# RingNet-Learning to Regress 3D Face Shape and Expression from an Image without 3D Supervision

[deep-learning

ringnet

flame

3d

no-3d

encoder-decoder

consistency

]
This is my reading note for Learning to Regress 3D Face Shape and Expression from an Image without 3D Supervision (code). The paper is also called RingNet and was published in CVPR 2019. The paper solves the problems of 3D face reconstruction from a single 2D image and the training requires no 3D ground truth. To this end, RingNet leverages multiple images of a person and automatically detected 2D face features. It uses a novel loss that encourages the face shape to be similar when the identity is the same and different for different people. This is based on observation that an individual’s face shape is constant across images, regardless of expres- sion, pose, lighting, etc.

The proposed method is described as figure above. For input, we assume the face is detected, loosely cropped, and approximately centered. During training, our method leverages 68 2D landmarks and identity labels as input. During inference it uses only image pixels; 2D landmarks and identity labels are not used.

# FLAME

FLAME is used as decoder here, which takes feature vectors (identity \(\beta\in\mathbb{R}^{100}\), expression \(\psi\in\mathbb{R}^{50}\) and head pose \(\theta\in\mathbb{R}^{15}\)) as input and generates a face mesh. FLAME also supports different rendering to output the 2D image. FLAME could be written as:

\[M(\beta,\theta,\psi)=W(T+B_S(\beta,S)+B_p(\theta,P)+B_E(\psi,E),J(\beta),\theta)\]FLAME’s parameter is fixed in RingNet.

This figure shows the coverage of variability given different number of basis.

# Encoder

The encoder of RingNet incldues a feature extraction network, which is ResNet50, and regression network. Feature extraction network outputs a feature vector of 2048 elements. The regression network consists of two fully-connected layers of dimension 512 with ReLu activation and dropout, followed by a final linear fully-connected layer with 159-dimensional output. The 159-dimension output is then used input to the FLAME.

# Shape Consistency Loss

RingNet contains R (R=6 in the paper) of such encoder-decoder networks, where encoder’s weights are shared and decoder weights are fixed. For those R networks, R-1 takes images from same subject and the last one takes image from a different subject. The key idea here is that RingNet the identity shape for R-1 images from the same subject should be similar to each other; while being different from the identity shape for the last image, as it is from different subject. To this end shape consistency loss is used.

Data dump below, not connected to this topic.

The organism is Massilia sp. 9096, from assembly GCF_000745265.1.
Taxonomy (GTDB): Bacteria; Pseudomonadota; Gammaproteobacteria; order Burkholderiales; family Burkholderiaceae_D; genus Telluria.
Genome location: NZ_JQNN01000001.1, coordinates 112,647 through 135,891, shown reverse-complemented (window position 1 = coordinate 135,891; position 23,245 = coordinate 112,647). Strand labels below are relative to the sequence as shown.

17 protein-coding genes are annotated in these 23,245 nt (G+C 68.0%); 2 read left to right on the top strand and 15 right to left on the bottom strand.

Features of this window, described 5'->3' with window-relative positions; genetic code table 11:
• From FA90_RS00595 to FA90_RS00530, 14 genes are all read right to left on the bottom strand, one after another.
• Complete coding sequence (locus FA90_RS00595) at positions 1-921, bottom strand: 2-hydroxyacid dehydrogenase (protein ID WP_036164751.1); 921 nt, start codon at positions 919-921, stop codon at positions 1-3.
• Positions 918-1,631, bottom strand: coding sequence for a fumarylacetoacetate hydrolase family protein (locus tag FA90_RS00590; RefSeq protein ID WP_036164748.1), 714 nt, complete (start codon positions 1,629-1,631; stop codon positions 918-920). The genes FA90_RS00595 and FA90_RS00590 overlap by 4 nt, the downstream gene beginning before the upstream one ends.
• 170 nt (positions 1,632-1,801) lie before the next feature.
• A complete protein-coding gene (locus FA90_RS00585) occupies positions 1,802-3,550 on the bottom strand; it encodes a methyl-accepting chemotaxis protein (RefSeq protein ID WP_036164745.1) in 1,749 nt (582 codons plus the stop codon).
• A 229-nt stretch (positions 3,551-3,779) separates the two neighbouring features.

\[\ell_{sc}=\sum_{i=1}^{n_b}{\sum_{j,k=1}^{R-1}{\max(0,\lVert\beta_{i,j}-\beta_{i,k}\rVert_2^2-\lVert \beta_{i,j}-\beta_{i,R}\rVert_2^2+\eta)}}\]Here \(\eta\) is the margin required for distance between identity shape of images from the same subject to the identity shape of images of a different subject.

The impact of R is shown in the table below:

# 2D Feature Loss

L1 loss between the ground-truth landmarks provided during the training procedure and the predicted landmarks is also used to ensure the geometry correctness of 3D face.

Two types of landmarks are considered:

- the mouth, nose, eye, and eyebrow key-points have a fixed corresponding 3D point (referred to as static 3D landmarks)
- the position of the contour features changes with head pose (referred to as dynamic 3D landmarks)

we model the contour landmarks as dynamically moving with the global head rotation (see Sup. Mat.). To automatically compute this dynamic contour, we rotate the FLAME template between -20 and 40 degrees to the left and right, render the mesh with texture, run OpenPose to predict 2D landmarks, and project these 2D points to the 3D surface. The resulting trajectories are symmetrically transferred between the left and right side of the face.

The 2D feature loss could be written as below and \(w_i\) is the confidence score of each ground-truth land- mark which is provided by the 2D landmark predictor.

\[\ell_{proj}\lVert w_i\times(k_{p_i}-k_i)\rVert\]# RingNet

Finally the loss for the whole RingNet could be written as:

\[\ell=\lambda_{sc}\ell_{sc}+\lambda_{proj}\ell_{proj}+\lambda_\beta\lVert\beta\rVert_2^2+\lambda_\psi\lVert\psi\rVert_2^2\]The paper used the following parameter R = 6, \(\lambda_{SC} = 1\), \(\lambda_{proj} = 60\), \(\lambda_\beta =1e−4\),\(\lambda_\psi =1e−4\),\(\eta=0.5\). RingNet is trained for 10 epochs with a constant learning rate of 1e-4, and use Adam for optimization. The experiment result is shown as table below: